Starting A Gecko EFM32 Micro

Aug. 19, 2011
Energy Micro's EFM32 Gecko is a low power Arm Cortex-M3 platform. Technology Editor Bill Wong lets the Gecko run around the lab.

EFM32 Gecko Starter Kit board

Advanced System Monitoring

Energy Micro has always tried to better ARM's architecture by delivering a more power efficient system than its competition. The ARM Cortex-M3 architecture is the basis for its Gecko line (see Power Sipping Gecko) of low power, flash microcontrollers.

One way to check out the Gecko line is with the EFM32 Gecko Starter Kit board (Fig. 1). I found it inside the box along with a USB cable, a cute Gecko keychain and a copy of IAR's Embedded Workbench. It is also possible to install software from Keil, Code Sourcery and Rowly Associates. There are additional source code files, examples, etc. on Energy Micro's site. Full versions of these products will cost more but they provide enough support (32 Kbytes of code) to evaluate the system. I downloaded Energy Micro's Simplicity Studio. Simplicity Studio (Fig. 2) is an IDE that provides access to online documentation and app notes.

The $69 kit has board that provides access to all the micro's pins although the headers are not soldered in. It has an on-board SEGGER J-Link USB-based debugger that I found very convenient although you can plug in an external JTAG hardware debugger as well. The pins to the right provide support for optional plug-in modules. The LCD screen has 160 segments. There are two user defined buttons as well as a small slider touchpad supported by Touch Gecko software.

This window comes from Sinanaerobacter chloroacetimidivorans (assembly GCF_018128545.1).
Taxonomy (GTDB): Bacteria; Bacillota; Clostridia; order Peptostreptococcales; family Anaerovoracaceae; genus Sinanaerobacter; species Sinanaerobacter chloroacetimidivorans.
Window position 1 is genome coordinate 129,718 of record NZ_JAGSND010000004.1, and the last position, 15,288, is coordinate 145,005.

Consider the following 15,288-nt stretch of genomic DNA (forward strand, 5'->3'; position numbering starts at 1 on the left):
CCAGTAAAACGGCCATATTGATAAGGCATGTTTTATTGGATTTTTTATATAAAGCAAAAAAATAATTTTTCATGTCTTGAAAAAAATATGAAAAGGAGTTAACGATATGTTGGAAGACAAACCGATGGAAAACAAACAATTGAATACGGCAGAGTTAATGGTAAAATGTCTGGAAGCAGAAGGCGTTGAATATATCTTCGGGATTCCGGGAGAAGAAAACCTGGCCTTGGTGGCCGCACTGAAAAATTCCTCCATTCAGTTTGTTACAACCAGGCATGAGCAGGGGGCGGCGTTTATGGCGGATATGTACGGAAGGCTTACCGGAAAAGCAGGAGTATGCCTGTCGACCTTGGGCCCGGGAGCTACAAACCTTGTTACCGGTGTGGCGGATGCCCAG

The board has a 32MHz EFM32G890 microcontroller with 32 Kbytes of flash and 8 Kbytes for SRAM. It has the Cortex-M3's memory protection unit. It includes DMA support, AES hardware acceleration plus a host of regular and very low power peripherals like the pair of low energy UARTs. Many of these peripherals can operate in standalone mode so the processor can remain in sleep mode.

The system is easy to get running and the software provides everything I needed to exercise the chip. The neat feature of the system is the Advanced System Monitoring (AEM) system. This uses the LCD screen to provide status information about the system's power consumption.

As with most low cost kits, most documentation is online or on the CD. The user manual provided info on the AEM and board operation in general. It did a better job than most describing how to install and test the system as well as where files were located for the board support package (BSP). Full schematics were included as well.

The optional battery support let me program the system and check it out in a standalone fashion although I didn't get a chance to connect it to much more than a logic analyzer. The power monitoring is definitely handy and may be sufficient for some basic application testing. Others may need to move to the $299 EFM32 Development Kit that has more patch space and a graphical LCD display for even more advanced AEM support.

About the Author

William G. Wong | Senior Content Director - Electronic Design and Microwaves & RF

I am Editor of Electronic Design focusing on embedded, software, and systems. As Senior Content Director, I also manage Microwaves & RF and I work with a great team of editors to provide engineers, programmers, developers and technical managers with interesting and useful articles and videos on a regular basis. Check out our free newsletters to see the latest content.

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I earned a Bachelor of Electrical Engineering at the Georgia Institute of Technology and a Masters in Computer Science from Rutgers University. I still do a bit of programming using everything from C and C++ to Rust and Ada/SPARK. I do a bit of PHP programming for Drupal websites. I have posted a few Drupal modules.  

I still get a hand on software and electronic hardware. Some of this can be found on our Kit Close-Up video series. You can also see me on many of our TechXchange Talk videos. I am interested in a range of projects from robotics to artificial intelligence. 

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